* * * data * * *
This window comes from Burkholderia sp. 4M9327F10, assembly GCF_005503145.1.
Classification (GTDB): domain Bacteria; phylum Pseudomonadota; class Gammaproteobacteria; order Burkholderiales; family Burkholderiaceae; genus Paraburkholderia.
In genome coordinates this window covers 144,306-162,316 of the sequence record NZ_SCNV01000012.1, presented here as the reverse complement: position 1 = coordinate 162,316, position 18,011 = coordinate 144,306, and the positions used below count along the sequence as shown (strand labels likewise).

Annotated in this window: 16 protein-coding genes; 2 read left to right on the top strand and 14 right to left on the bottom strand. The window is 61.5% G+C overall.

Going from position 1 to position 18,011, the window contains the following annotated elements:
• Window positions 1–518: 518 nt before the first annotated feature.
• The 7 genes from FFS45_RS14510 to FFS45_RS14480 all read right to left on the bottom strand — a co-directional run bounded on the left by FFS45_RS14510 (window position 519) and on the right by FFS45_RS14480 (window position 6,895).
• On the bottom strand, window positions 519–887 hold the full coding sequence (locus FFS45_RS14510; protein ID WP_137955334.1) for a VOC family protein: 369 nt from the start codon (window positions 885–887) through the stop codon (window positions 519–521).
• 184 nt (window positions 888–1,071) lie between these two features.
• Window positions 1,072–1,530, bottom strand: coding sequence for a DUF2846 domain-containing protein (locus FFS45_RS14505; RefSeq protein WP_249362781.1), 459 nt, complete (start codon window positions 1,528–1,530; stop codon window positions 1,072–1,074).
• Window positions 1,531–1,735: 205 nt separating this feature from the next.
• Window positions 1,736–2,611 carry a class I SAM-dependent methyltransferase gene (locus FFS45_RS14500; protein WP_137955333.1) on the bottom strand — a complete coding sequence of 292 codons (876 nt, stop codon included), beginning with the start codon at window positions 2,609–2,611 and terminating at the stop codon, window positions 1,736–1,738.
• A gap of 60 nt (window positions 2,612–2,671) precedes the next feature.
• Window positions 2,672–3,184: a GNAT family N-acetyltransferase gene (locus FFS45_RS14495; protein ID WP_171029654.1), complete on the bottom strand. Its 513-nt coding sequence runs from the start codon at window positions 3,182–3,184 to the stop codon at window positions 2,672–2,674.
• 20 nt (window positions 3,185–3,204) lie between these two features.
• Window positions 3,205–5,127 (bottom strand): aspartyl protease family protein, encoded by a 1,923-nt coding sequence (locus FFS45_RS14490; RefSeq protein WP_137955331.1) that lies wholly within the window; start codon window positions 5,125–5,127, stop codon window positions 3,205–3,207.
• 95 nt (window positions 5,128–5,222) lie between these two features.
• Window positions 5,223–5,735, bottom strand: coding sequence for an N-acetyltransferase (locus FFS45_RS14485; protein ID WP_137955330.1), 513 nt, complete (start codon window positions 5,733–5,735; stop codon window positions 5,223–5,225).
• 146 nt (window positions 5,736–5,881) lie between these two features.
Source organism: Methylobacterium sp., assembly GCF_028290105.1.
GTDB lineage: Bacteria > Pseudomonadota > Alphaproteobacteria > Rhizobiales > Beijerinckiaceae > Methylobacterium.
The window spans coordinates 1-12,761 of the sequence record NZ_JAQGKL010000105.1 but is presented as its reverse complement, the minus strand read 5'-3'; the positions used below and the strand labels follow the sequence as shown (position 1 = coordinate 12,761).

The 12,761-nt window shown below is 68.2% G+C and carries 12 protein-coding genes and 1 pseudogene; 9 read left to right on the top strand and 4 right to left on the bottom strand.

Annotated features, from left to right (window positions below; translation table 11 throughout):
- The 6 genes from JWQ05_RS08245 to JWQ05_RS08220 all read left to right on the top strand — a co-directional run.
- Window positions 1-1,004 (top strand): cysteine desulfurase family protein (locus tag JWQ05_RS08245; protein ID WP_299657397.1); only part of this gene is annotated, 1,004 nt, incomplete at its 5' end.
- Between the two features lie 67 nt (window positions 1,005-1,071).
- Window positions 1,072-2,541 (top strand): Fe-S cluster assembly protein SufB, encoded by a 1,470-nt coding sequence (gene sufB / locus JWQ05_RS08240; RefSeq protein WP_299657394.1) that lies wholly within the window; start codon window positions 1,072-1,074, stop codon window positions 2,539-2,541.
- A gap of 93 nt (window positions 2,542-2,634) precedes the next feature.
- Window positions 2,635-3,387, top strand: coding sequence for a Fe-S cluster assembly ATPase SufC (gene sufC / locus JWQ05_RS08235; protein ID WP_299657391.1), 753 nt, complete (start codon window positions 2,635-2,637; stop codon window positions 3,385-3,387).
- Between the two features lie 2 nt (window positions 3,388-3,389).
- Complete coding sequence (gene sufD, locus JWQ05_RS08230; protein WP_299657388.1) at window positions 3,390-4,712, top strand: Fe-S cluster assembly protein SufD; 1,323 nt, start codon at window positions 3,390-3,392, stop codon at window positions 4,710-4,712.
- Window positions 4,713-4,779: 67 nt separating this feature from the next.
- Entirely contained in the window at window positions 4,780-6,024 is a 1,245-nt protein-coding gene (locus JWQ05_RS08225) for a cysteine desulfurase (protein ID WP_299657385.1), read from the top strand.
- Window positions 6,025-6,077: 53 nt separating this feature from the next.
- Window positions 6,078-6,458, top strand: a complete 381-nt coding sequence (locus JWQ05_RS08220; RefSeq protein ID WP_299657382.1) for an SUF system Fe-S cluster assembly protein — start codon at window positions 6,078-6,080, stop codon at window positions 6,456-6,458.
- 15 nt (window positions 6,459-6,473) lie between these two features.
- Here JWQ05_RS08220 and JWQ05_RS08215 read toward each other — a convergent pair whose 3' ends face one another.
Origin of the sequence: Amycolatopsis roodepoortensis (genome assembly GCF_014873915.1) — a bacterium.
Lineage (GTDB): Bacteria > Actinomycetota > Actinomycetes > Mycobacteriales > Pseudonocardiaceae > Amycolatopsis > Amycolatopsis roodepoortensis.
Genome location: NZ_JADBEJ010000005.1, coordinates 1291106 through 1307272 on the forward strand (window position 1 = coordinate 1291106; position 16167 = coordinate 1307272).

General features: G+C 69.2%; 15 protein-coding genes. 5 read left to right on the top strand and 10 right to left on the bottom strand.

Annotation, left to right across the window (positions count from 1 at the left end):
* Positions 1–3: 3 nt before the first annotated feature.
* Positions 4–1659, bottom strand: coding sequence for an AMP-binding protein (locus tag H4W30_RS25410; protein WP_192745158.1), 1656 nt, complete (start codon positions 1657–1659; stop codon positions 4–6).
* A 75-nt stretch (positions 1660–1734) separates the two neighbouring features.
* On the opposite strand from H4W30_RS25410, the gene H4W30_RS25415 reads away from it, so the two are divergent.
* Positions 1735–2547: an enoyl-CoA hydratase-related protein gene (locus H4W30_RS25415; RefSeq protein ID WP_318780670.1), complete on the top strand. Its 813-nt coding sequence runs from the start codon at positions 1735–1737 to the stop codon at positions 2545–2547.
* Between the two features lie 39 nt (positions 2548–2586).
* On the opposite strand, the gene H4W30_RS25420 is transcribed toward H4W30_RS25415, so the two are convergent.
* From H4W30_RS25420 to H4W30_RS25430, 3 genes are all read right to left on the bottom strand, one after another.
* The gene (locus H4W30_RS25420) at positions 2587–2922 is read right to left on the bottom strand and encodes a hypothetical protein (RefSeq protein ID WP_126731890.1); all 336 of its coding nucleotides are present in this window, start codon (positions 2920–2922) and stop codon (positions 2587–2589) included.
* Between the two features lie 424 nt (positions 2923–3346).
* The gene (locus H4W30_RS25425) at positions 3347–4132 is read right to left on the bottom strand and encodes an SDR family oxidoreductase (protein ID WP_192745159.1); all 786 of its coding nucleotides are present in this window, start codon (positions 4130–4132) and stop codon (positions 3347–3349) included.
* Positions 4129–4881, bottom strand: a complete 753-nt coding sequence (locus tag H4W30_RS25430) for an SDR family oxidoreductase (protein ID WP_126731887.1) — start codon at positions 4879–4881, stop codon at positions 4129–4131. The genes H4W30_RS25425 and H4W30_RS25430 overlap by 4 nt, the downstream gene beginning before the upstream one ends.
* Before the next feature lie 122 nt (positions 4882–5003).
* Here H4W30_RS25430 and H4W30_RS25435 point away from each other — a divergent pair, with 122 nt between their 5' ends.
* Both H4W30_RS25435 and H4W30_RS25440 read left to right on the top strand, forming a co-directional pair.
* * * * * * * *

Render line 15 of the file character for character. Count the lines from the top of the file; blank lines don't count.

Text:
• 20 nt (window positions 3,185–3,204) lie between these two features.